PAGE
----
Go north, not west: Yukon lures businesses with new company rules
Will amending business regulations matter to Yukon? History says it just might
What do a Chilean mining company, an Illinois-based pharmaceutical firm that just sold for $12.8 billion, and a gold producer from Colorado operating in Turkey have in common?
They're all registered in Yukon.
That Alacer Gold, Catamaran, or Orosur Mining don't do any work in the territory is a quirk of Canadian regulatory history that Yukon wants to make less of an oddity. So today, Yukon is changing its Business Corporations Act in a bid to convince even more far-flung companies that part of the answer to tapping Canada's capital markets can be found north of 60.
"If you want to send a message to the business community that this is a good place to come, what better way to say it than you've got really good business legislation," says Paul Lackowicz, a partner at Lackowicz & Hoffman, a Whitehorse law firm.
Today's amendments aren't the first time Yukon has brought in business-friendly regulations.
Gold in them hills
When the territory drafted its original Act in the 1980s, it attempted to tailor a set of rules that would give it an edge over other jurisdictions in the minds of corporations.
In the 1990s, foreign companies started to appreciate what Yukon was offering. In particular, a lack of residency requirements for corporate directors made it easier to meet the listing criteria for Canadian stock markets. Ontario and Alberta, in contrast, require 25 per cent of board members to be Canadian.
For a time, Yukon became a preferred destination for hundreds of foreign companies looking for a spot to register in Canada. That changed in 2004, when an overhaul to British Columbia's rules also waived director residency requirements.
Although other Canadian jurisdictions also lack such conditions, B.C. and Yukon, due in part to both simply being in a western time zone, found themselves in a quiet competition for business.
As it turns out, B.C. ended up winning. In the last decade, Lackowicz estimates more than 500 companies have left Yukon for warmer pastures. At the very least, he hopes today's amendments, in the works since 2001, will stem the bleeding.
How much of a difference can some esoteric changes to business legislation really make? For a province like Ontario or Alberta, not much at all. But for a remote locale with a population of only 36,500, even a little economic activity can move the needle.
In that regard, Yukon is in the same boat as Delaware, a tiny state that's so amenable to business that nearly half of the public companies in the United States are incorporated there. Yukon's regulatory changes don't include tax benefits, so no one should expect it to become Delaware North.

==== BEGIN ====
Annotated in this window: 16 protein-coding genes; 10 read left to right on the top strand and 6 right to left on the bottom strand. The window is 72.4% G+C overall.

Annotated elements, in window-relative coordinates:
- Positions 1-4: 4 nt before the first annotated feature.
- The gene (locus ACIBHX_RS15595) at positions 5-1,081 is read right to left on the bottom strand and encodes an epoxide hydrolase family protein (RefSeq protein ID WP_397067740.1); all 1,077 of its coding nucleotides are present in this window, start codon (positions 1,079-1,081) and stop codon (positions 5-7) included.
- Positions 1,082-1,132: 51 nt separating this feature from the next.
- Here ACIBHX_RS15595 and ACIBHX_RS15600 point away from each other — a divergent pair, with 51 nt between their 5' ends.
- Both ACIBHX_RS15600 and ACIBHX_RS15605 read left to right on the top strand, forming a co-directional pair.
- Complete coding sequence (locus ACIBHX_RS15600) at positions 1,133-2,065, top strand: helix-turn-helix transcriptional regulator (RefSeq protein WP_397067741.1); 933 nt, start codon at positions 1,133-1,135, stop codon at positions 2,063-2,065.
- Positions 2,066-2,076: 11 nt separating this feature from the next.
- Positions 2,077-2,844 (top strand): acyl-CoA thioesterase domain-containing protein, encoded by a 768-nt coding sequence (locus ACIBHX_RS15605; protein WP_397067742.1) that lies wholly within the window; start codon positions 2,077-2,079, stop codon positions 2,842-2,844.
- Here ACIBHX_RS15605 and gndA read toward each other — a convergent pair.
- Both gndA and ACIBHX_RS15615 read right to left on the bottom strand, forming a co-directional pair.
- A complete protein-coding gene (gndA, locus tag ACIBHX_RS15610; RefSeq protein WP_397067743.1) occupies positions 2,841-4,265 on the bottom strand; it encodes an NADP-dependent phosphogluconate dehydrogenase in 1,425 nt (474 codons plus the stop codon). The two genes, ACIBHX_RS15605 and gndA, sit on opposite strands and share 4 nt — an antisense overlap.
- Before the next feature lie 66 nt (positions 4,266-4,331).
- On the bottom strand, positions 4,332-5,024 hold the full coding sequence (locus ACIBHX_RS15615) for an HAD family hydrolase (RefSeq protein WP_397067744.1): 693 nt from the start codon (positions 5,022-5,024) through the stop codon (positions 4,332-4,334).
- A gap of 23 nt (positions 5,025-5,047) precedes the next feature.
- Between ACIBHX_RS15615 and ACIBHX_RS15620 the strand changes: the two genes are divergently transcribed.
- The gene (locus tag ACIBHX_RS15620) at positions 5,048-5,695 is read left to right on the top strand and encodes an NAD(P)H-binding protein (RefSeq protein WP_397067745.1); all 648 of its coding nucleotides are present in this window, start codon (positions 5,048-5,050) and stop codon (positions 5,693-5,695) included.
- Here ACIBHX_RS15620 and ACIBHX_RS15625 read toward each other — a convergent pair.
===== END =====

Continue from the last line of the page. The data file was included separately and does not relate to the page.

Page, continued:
Registering for a business licence in a jurisdiction is also different than incorporating there as a legal entity. Still, in a sparsely populated territory that raised its employment rate 2.1 percentage points in 2013 by adding an extra 400 jobs, even changes at the margin can matter.
Yukon clearly wants companies to know it's open for business. In terms of corporate governance, it remains to be seen whether these amendments will raise any red flags.
Shareholders vs. directors
In the ongoing turf war between the rights of shareholders and those of directors, Stephen Erlichman, executive director at the Canadian Centre for Good Governance, says every jurisdiction ends up picking a side.
"Delaware's a jurisdiction that's very business friendly, let's call it director friendly, and perhaps less shareholder friendly," he said. "That's part of the debate, should changes be made to make things more shareholder friendly or will that discourage companies from incorporating in their jurisdiction?"
Broadly speaking, Yukon looks to be giving boards more flexibility. If a director needs to miss a meeting, for instance, one amendment lets a proxy be given for voting purposes. Another change will allow directors to pursue business opportunities declined by the corporation, a practice off-limits in most other jurisdictions due to the inherent potential for conflicts of interest.
Yukon, of course, says shareholders will remain protected under the revamped legislation. The changes, says Fred Pretorius, the Yukon's director of corporate affairs, were primarily done to modernize rules drafted in the 1980s.
"The old way of scheduling meetings, the old way of doing business, some of those would be seen as causing unnecessary and undue administrative red tape," he says.
More broadly, Anja Jeffery, director of northern and aboriginal policy at the Conference Board of Canada, says the changes are in line with some larger themes currently playing out in the Yukon. Like Alberta, the territory is looking at how to foster economic diversification, especially with its bread-and-butter mining sector on the ropes due to lower commodity prices.
"It's probably the most savvy of the [territorial] jurisdictions right now at attracting business," said Jeffery. "If you want to diversify your economy and make Yukon an attractive jurisdiction, you have to create these kinds of mechanisms that make these companies look at you."